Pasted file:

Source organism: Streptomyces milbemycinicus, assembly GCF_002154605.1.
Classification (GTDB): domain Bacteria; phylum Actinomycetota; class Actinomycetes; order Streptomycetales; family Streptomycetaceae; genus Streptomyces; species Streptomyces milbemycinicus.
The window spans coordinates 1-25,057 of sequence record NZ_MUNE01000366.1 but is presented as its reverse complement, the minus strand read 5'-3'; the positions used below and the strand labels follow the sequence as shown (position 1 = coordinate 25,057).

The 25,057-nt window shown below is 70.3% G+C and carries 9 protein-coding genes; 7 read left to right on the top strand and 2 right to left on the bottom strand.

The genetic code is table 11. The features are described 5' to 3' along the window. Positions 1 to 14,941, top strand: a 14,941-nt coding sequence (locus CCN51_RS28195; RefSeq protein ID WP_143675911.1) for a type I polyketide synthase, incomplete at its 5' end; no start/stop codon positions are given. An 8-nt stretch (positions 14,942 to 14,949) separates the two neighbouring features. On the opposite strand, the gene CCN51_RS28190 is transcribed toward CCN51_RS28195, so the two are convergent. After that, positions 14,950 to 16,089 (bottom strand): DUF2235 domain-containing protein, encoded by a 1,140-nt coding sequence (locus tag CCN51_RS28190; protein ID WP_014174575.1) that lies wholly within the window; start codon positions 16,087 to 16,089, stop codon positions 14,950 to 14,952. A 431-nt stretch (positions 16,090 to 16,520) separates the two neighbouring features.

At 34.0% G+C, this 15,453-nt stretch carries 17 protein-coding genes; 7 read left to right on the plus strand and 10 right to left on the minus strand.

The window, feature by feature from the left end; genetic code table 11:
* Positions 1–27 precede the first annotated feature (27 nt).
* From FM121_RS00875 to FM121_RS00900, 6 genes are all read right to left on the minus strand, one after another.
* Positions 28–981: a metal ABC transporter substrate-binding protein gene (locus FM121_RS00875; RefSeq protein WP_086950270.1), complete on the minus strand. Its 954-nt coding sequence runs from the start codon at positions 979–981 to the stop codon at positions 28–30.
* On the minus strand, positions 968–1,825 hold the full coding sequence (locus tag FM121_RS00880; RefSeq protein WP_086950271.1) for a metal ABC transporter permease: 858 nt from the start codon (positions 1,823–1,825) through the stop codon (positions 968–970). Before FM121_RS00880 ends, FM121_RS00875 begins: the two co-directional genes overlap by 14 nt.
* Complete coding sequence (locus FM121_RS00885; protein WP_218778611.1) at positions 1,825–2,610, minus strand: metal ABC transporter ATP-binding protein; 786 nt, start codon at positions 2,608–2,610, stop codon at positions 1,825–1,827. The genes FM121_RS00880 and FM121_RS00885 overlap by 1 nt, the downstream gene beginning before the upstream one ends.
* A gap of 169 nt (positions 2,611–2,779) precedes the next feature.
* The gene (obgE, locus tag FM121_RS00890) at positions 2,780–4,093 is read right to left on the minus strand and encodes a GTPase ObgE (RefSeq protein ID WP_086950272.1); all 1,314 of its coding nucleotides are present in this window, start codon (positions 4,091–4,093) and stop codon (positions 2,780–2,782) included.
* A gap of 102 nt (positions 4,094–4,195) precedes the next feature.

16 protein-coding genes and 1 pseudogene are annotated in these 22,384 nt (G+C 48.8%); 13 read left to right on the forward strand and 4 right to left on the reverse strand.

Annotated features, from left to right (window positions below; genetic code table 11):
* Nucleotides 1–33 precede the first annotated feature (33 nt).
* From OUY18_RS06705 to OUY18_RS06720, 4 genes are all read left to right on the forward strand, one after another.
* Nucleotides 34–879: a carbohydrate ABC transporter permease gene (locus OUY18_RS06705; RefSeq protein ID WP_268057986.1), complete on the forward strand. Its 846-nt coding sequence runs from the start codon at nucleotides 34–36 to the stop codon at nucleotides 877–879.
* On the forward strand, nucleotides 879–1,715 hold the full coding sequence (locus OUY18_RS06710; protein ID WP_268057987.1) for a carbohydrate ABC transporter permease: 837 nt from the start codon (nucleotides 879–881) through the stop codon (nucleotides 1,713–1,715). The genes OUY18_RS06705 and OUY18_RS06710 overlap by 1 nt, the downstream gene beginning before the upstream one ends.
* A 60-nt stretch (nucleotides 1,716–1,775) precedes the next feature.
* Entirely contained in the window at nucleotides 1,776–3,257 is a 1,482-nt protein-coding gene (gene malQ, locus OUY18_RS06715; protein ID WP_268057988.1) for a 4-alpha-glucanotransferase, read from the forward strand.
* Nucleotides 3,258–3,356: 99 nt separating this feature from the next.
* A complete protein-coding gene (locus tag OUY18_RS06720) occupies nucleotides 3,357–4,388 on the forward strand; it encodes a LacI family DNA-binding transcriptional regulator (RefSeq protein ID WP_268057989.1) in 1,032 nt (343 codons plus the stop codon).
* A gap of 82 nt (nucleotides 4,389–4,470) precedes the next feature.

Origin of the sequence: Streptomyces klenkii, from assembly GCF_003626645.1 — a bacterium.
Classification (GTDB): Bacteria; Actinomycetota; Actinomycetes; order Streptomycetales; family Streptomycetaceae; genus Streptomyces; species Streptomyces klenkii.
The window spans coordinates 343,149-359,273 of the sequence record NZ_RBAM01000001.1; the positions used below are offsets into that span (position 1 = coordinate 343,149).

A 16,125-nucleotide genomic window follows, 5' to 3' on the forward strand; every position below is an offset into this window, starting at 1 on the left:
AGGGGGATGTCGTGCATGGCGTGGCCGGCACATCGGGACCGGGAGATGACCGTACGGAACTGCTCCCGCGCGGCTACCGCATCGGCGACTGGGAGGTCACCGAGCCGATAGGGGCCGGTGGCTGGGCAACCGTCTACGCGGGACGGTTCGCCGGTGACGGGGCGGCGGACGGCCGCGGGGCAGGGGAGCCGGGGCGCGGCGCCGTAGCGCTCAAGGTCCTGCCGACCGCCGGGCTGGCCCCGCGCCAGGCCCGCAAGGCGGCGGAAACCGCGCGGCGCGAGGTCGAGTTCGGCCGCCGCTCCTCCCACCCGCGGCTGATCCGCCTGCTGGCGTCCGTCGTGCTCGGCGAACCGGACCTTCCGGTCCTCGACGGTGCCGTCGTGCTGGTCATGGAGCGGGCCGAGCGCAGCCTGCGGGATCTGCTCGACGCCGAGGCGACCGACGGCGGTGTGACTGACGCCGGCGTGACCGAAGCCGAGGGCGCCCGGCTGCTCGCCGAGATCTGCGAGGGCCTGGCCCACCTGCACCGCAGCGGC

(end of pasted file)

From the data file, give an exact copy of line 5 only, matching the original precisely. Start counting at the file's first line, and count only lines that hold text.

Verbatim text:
The genetic code is table 11. The features are described 5' to 3' along the window. Positions 1 to 14,941, top strand: a 14,941-nt coding sequence (locus CCN51_RS28195; RefSeq protein ID WP_143675911.1) for a type I polyketide synthase, incomplete at its 5' end; no start/stop codon positions are given. An 8-nt stretch (positions 14,942 to 14,949) separates the two neighbouring features. On the opposite strand, the gene CCN51_RS28190 is transcribed toward CCN51_RS28195, so the two are convergent. After that, positions 14,950 to 16,089 (bottom strand): DUF2235 domain-containing protein, encoded by a 1,140-nt coding sequence (locus tag CCN51_RS28190; protein ID WP_014174575.1) that lies wholly within the window; start codon positions 16,087 to 16,089, stop codon positions 14,950 to 14,952. A 431-nt stretch (positions 16,090 to 16,520) separates the two neighbouring features.